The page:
A Word to Car Thieves
If you are, in fact, a thief or opportunist waiting for an easy target, then you have your pick of the litter with surfers. Especially in populated areas like Los Angeles, tourist hotspots in Hawaii, or where metropolitan areas meet the coast—basically the entire California coastline—you know surfers are vulnerable.
Here's how it works:
Step 1: Watch someone stash their keys.
Step 2: Watch them paddling out into the ocean.
Step 3: Steal their shit. Maybe even their car.
How do I know? Because I’ve seen it, and it’s happened to me. But consider yourself forewarned—we’re onto you.
A Tale of Two Carless Kooks and an Underachieving Car Thief
In college, my friend Taylor and I were out surfing at Scripps Pier. At the time, car theft in San Diego County was particularly prevalent. Sure enough, we came out of the water to a shocker.
Where's your car, Dude?
We stood dumbfounded in wet wetsuits like a couple of kooks, looking to bum a ride back home. A month later, the cops found the car in good condition, minus everything inside. Some losers scored a 30-day joy ride, new clothes, wallets, watches, and a CD or two.
Times have changed, but breaking into cars is still a real threat, and that's now quickly done wirelessly. So if you're not using a key fob for surfing, you best be using one for general car theft prevention.
See our article on relay attacks if you want to know more about protecting your car while in your driveway.
Hide Your Car Keys While Surfing: The Smart Way
Personally, I've had this problem for years, and with SLNT, I'm finally able to create a worthy solution. No more coming back from a quick surf to find out I have to walk the streets in a wetsuit. No more anxiety around my time in the water. No worries, no problems. At least not with car theft.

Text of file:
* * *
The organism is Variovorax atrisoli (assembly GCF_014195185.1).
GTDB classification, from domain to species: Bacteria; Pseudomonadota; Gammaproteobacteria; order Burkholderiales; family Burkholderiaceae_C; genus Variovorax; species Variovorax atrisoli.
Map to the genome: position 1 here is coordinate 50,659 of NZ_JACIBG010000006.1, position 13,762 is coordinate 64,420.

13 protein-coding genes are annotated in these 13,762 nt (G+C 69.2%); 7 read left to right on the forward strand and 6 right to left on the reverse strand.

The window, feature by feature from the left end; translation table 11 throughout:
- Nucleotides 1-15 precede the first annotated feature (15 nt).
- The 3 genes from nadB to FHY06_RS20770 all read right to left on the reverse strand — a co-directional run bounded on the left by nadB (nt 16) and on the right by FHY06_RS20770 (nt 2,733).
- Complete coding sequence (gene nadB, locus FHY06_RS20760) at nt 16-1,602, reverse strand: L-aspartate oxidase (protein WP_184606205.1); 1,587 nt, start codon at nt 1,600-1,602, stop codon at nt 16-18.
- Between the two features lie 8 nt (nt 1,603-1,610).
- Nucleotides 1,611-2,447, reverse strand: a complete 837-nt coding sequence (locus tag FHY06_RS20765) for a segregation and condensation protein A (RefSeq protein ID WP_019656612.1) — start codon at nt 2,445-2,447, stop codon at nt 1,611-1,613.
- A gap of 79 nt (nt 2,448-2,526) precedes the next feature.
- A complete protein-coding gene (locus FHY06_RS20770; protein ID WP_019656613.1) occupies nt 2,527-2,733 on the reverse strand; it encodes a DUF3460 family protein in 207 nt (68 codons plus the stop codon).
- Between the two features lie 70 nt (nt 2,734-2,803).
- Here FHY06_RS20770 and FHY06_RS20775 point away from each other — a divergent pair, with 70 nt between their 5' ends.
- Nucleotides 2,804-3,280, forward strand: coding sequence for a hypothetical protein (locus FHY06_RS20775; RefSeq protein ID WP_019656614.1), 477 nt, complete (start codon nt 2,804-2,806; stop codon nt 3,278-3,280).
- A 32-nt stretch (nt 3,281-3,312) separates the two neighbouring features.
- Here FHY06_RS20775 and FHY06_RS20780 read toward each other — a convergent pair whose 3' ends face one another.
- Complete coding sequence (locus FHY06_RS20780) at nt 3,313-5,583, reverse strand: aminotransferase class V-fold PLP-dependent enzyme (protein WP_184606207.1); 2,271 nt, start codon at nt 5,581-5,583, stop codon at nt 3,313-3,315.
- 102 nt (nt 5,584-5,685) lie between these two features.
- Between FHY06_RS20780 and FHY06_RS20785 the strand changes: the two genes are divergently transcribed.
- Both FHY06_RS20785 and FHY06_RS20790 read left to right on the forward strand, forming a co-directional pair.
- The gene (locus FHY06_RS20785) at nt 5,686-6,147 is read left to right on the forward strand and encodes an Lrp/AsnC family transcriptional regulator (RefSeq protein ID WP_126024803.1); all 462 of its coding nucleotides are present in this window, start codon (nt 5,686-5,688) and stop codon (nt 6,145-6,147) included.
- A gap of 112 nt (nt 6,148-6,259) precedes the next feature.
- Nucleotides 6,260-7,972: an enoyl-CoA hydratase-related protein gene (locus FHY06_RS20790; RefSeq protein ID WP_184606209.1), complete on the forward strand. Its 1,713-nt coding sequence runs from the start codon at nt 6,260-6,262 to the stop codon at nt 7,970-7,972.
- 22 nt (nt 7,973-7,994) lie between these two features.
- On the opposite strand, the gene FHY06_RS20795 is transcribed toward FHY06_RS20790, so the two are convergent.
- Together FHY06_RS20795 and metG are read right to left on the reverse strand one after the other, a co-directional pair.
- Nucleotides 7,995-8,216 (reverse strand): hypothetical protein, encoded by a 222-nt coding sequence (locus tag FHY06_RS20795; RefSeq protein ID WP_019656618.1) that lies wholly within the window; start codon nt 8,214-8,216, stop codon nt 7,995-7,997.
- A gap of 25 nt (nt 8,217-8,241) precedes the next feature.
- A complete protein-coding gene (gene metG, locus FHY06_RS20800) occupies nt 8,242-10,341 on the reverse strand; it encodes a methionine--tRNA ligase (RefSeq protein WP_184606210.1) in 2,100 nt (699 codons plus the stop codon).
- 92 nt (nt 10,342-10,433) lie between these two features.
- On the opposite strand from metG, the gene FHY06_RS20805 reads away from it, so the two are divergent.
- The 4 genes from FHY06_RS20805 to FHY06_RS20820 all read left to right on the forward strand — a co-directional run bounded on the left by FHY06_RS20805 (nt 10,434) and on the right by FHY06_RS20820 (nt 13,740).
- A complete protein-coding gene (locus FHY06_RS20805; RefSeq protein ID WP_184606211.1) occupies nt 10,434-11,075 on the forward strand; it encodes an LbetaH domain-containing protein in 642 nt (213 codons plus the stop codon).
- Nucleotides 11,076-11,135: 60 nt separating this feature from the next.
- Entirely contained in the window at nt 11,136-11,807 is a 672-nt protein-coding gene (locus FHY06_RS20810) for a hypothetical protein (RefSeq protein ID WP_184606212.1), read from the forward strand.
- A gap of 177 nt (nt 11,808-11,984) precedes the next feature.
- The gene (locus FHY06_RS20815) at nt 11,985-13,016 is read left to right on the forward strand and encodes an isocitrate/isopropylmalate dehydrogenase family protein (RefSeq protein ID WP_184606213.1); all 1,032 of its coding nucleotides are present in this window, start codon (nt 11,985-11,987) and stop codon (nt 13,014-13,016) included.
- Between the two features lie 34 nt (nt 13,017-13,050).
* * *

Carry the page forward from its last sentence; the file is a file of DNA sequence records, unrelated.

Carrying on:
TheSLNT Magnetic Key Fob Sleeve is a clever use of our patented signal-blocking technology. It allows anyone to instantly block wireless signal to and from their key fob, rendering it undetectable from your car. You can a) leave your key fob under the car with external magnets or b) leave your key fob inside the car (once you take out the valet key).
TheSLNT Flexible Key Fob Guard allows you to safely store your electronic key fob (or backup key) inside your car. From here, you can put the removable valet key in your suit, block the signal to the fob so it cannot connect to your car, lock your car manually, and go about your life. You feel relieved knowing your vehicle and the contents inside are safe and secure.
It's never too late to adopt healthy systems that lead to healthy habits, especially as technology develops and the threat to your privacy, security, and health grows.
Here is the basic car safety plan:
Equip yourself with a SLNT Faraday Key Fob Cover. All sizes and shapes work.
Remove the valet key (removable metal key) from your key fob.
Put your key fob into the SLNT Faraday Sleeve.
Leave the SLNT Faraday Sleeve in your car.
Lock your door and put the valet key into your wetsuit or secure shorts pocket.
Go surf (in trunks or a bikini if you're living the dream).
While key fob security is the biggest issue regarding beachgoing, we can't forget about the larger world of connected devices that we have become accustomed to. Recent evidence shows that Bluetooth scanners are used in parking lots to "sniff" out Bluetooth devices inside vehicles.
Perhaps you are planning to head straight to the office after your morning surf and have your laptop and phone in your car. Or maybe your cell phone is sitting inside your vehicle with a t-shirt covering it.
While these devices may be dormant, Bluetooth is likely signaling, "HEY, I'm here; come find me." Thieves can pick up on this signal and make a judgment call on how many devices are inside. The more devices, the more reason to smash and grab.
The easy fix is switching your device to airplane mode before locking your car. But better yet, completely eliminate the threat with a signal-blocking Faraday Sleeve.
A Thought For the Future of Car Security
What happens when our phones are the only things that open our cars? Or can you imagine asking your Apple watch to open your car? It doesn't seem too far off. While car technology morphs over time, thieves are paying attention.As surfers, we can’t afford to put our heads in the sand.
We're living in a more connected age than ever, but does that mean it's safer?